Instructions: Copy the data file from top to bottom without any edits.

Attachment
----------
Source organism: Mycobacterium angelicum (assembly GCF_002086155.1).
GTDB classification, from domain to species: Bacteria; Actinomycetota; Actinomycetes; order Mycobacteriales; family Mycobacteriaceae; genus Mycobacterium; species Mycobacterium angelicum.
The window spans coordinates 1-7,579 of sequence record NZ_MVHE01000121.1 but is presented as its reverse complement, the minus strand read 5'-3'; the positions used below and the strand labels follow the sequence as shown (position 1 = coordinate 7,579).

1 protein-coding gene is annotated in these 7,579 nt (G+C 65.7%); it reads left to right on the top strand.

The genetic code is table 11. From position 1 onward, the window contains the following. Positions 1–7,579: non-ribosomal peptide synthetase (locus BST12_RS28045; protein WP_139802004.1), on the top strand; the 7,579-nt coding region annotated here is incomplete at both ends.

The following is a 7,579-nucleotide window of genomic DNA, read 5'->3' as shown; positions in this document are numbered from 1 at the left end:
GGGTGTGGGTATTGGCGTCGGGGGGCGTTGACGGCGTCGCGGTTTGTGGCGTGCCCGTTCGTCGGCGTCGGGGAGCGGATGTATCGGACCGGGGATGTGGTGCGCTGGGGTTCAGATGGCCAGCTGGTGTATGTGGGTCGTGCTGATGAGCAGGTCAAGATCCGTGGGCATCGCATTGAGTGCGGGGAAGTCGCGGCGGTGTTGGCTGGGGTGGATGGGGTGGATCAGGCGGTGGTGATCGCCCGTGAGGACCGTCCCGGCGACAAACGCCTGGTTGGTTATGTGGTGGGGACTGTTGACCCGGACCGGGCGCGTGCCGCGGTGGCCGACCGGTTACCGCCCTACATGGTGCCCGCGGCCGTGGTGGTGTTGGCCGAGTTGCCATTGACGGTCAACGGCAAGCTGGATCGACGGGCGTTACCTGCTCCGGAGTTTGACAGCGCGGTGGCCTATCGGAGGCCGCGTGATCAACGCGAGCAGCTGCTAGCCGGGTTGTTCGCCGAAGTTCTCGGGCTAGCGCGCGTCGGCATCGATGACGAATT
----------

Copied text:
Source organism: Mycobacterium angelicum (assembly GCF_002086155.1).
GTDB classification, from domain to species: Bacteria; Actinomycetota; Actinomycetes; order Mycobacteriales; family Mycobacteriaceae; genus Mycobacterium; species Mycobacterium angelicum.
The window spans coordinates 1-7,579 of sequence record NZ_MVHE01000121.1 but is presented as its reverse complement, the minus strand read 5'-3'; the positions used below and the strand labels follow the sequence as shown (position 1 = coordinate 7,579).

1 protein-coding gene is annotated in these 7,579 nt (G+C 65.7%); it reads left to right on the top strand.

The genetic code is table 11. From position 1 onward, the window contains the following. Positions 1–7,579: non-ribosomal peptide synthetase (locus BST12_RS28045; protein WP_139802004.1), on the top strand; the 7,579-nt coding region annotated here is incomplete at both ends.

The following is a 7,579-nucleotide window of genomic DNA, read 5'->3' as shown; positions in this document are numbered from 1 at the left end:
GGGTGTGGGTATTGGCGTCGGGGGGCGTTGACGGCGTCGCGGTTTGTGGCGTGCCCGTTCGTCGGCGTCGGGGAGCGGATGTATCGGACCGGGGATGTGGTGCGCTGGGGTTCAGATGGCCAGCTGGTGTATGTGGGTCGTGCTGATGAGCAGGTCAAGATCCGTGGGCATCGCATTGAGTGCGGGGAAGTCGCGGCGGTGTTGGCTGGGGTGGATGGGGTGGATCAGGCGGTGGTGATCGCCCGTGAGGACCGTCCCGGCGACAAACGCCTGGTTGGTTATGTGGTGGGGACTGTTGACCCGGACCGGGCGCGTGCCGCGGTGGCCGACCGGTTACCGCCCTACATGGTGCCCGCGGCCGTGGTGGTGTTGGCCGAGTTGCCATTGACGGTCAACGGCAAGCTGGATCGACGGGCGTTACCTGCTCCGGAGTTTGACAGCGCGGTGGCCTATCGGAGGCCGCGTGATCAACGCGAGCAGCTGCTAGCCGGGTTGTTCGCCGAAGTTCTCGGGCTAGCGCGCGTCGGCATCGATGACGAATT